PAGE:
When I asked a friend recently how she’s doing, she paused and answered, “I keep wondering if this is all there is.”
She, like me, is 50-something and like many 50-somethings we are empty-nesters or about to be empty-nesters; we’re either 20-something years into a marriage or divorced. We’re in the so-called “midlife crisis” years, a time when we question what we’ve done (and, more likely, haven’t done) and where we want to be.
It was odd timing, coming just days after I read Monique Honaman’s provocative post in the Huffington Post, I Just Wish He Would Have an Affair, in which she details how many wives have confided in her that they just don’t want to be married anymore:
“These women are done. They say they aren’t happy. They say they aren’t in love with their husbands (or any other man — they aren’t having affairs). They say they simply wish they were no longer married to him. They aren’t fulfilled. They wonder if this is how they are doomed to live the rest of their lives (and God-willing, most of them have another 40+ years ahead of them). … The common factor amongst all of these women is that they say that their husbands are really solid, good, nice men. … they just don’t want to be married to them anymore because they have fallen out of love.”
That’s a curious place to be but not unusual. Ms. Honaman doesn’t say how old these women are or how long they’ve been married, but since she indicates they have another 40-plus years ahead of them, I don’t think I’m off in guessing they’re in their 40s, 50s and 60s — yep, midlife.
Why is midlife so wrought with angst for women?
Well, beside the study that found that age 48 is the pivotal year for women’s unhappiness, women tend to be more prone to depression anyway. But at midlife we’re dealing with menopause, the loss of our role as nurturer, the loss of our youth and beauty, etc.
And I don’t doubt that some women have been inspired by the “Eat, Pray, Love” life or, what AskMen calls the Second-Act Syndrome: After raising a family and tending to the home and baking brownies for the Boy Scout fundraiser and volunteering to drive on who-knows-how-many field trips while doing paid or non-paid work (and, yes, being a stay-at-home parent is work), it’s finally “me” time. We want to stop nurturing others and start nurturing ourselves. We want to feel a little bit selfish instead of selfless.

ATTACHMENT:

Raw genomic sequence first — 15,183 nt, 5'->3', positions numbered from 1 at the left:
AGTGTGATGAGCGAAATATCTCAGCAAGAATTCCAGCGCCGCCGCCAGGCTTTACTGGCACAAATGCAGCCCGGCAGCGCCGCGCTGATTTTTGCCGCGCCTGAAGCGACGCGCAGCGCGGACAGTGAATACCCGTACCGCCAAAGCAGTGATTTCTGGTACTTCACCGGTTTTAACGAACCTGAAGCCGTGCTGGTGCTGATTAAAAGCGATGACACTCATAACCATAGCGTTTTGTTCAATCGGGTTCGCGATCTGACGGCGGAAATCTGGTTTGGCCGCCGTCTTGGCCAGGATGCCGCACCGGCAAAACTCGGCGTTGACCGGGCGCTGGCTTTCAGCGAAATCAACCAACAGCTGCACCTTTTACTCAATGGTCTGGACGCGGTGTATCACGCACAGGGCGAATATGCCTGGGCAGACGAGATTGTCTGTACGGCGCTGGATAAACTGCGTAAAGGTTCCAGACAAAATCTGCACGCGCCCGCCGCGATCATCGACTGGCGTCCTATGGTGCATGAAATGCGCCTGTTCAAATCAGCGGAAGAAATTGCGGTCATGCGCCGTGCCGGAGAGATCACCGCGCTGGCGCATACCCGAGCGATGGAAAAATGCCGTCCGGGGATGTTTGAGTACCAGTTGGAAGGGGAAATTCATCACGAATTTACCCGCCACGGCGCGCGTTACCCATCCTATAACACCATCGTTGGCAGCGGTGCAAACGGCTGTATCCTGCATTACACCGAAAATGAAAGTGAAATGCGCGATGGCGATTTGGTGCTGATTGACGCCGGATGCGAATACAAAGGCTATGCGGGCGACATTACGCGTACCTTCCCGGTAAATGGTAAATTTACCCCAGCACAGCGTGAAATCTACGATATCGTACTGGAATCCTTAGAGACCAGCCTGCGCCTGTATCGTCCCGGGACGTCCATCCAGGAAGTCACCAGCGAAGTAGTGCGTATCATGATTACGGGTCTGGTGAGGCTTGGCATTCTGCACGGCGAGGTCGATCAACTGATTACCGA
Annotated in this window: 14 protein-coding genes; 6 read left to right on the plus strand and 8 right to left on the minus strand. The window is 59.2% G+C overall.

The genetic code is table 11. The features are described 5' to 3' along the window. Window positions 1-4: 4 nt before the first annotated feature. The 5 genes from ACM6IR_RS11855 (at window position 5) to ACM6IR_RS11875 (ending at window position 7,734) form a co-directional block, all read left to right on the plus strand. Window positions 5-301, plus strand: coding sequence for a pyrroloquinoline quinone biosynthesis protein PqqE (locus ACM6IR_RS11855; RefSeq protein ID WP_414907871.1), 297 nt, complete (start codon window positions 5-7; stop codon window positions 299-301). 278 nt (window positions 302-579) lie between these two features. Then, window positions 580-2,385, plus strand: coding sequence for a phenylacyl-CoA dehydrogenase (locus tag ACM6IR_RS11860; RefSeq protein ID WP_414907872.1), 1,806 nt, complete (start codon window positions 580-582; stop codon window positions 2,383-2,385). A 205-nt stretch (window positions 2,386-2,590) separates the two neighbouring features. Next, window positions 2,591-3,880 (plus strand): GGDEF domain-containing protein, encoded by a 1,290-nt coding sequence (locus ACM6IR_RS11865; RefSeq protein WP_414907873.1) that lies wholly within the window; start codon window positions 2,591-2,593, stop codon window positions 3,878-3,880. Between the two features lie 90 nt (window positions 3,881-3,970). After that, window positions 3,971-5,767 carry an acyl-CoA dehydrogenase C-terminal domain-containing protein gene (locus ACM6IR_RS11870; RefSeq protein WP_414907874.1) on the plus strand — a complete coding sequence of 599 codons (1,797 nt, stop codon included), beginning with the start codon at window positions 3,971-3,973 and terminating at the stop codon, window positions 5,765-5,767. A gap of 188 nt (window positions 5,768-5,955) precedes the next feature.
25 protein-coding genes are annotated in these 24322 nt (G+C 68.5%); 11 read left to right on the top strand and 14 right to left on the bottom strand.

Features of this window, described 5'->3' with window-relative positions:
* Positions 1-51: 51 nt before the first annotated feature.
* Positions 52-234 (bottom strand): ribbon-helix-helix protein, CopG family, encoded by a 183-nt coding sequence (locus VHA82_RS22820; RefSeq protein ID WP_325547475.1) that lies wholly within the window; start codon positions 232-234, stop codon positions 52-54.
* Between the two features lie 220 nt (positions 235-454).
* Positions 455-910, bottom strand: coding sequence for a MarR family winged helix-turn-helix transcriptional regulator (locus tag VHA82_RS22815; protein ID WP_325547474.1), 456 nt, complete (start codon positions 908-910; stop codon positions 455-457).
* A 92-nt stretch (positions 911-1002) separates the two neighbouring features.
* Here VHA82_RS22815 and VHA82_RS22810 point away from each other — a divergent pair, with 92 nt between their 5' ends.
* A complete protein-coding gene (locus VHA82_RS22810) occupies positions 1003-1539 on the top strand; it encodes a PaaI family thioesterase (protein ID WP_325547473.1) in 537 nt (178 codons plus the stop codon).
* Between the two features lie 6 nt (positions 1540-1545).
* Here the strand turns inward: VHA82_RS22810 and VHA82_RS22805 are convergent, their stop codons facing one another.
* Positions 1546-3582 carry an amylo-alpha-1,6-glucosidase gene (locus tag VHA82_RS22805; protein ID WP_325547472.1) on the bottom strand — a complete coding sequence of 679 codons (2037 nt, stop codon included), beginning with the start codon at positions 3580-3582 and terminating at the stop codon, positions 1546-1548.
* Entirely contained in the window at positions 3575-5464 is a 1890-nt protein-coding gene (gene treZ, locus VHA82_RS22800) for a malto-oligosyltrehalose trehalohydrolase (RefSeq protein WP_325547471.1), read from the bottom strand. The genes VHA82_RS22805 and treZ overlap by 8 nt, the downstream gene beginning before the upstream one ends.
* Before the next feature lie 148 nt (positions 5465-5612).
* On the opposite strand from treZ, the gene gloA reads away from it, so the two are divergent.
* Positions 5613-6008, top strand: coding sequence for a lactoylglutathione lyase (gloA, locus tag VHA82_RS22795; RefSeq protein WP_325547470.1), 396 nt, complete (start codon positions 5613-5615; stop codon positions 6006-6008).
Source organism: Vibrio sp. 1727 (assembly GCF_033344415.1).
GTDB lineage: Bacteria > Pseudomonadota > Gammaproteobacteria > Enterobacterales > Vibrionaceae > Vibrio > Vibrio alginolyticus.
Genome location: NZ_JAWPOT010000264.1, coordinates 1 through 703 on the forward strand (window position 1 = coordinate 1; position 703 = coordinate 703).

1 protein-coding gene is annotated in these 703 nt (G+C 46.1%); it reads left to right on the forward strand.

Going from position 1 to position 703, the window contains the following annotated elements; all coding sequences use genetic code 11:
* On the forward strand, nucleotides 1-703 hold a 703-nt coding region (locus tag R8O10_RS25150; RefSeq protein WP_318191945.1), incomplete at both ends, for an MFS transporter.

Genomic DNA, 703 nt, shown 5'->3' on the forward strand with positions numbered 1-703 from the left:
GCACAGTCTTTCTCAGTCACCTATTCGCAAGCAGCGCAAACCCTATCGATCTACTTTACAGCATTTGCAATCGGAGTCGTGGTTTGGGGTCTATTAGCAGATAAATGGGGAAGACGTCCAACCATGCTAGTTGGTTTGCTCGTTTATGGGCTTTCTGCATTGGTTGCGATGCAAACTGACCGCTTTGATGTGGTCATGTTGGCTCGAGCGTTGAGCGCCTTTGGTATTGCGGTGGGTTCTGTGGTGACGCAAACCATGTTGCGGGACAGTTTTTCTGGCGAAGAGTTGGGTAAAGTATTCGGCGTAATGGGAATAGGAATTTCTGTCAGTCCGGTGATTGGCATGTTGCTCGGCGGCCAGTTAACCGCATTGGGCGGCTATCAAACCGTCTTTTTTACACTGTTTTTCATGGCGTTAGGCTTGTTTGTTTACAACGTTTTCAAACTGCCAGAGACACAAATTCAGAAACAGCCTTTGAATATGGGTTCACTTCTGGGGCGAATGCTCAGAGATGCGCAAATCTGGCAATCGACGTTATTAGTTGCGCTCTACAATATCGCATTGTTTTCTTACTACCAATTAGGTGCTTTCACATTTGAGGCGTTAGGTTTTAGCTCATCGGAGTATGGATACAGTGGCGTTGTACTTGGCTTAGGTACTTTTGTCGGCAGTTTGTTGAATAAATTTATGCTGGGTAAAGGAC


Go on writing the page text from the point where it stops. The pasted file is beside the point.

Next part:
There are many women who do not divorce but live in loveless and sexless marriages for a variety of reasons (as do men) nonetheless. As Pamela Haag discovered while researching for her book Marriage Confidential, “33 percent of respondents agreed that ‘even if you’re unhappy, you should stick it out for the children.’ That’s up from 20 percent in a 1970 survey.” And as Pamela Paul detailed in The Undivorced, many couples live together but have separate lives.
So much for being married happily ever after.
So, where does that leave middle-aged divorced women? Are we done with men?
For some, yes. There are a number who put aside their all their needs, including sexual, to just focus on their kids. There are also many women who prefer the company of girlfriends to men, throw themselves into their career and travel, and relish their freedom. There are many women who want to find love again but give up, frustrated, unhappy or uncomfortable with the 50-plus dating scene. And then there are older women who are happily dating or in relationships — according to an AARP study, most divorced women in midlife do find someone new — 75 percent of women in their 50s reported enjoying serious, exclusive relationships after their divorces, often within two years, compared with 81 percent of men in their 50s (although more older men tend to marry again than older women).
All of which would indicate that, no, women in their 50s and beyond are not done with men.
We just may be done with marriage.
Originally published at omgchronicles.vickilarson.com.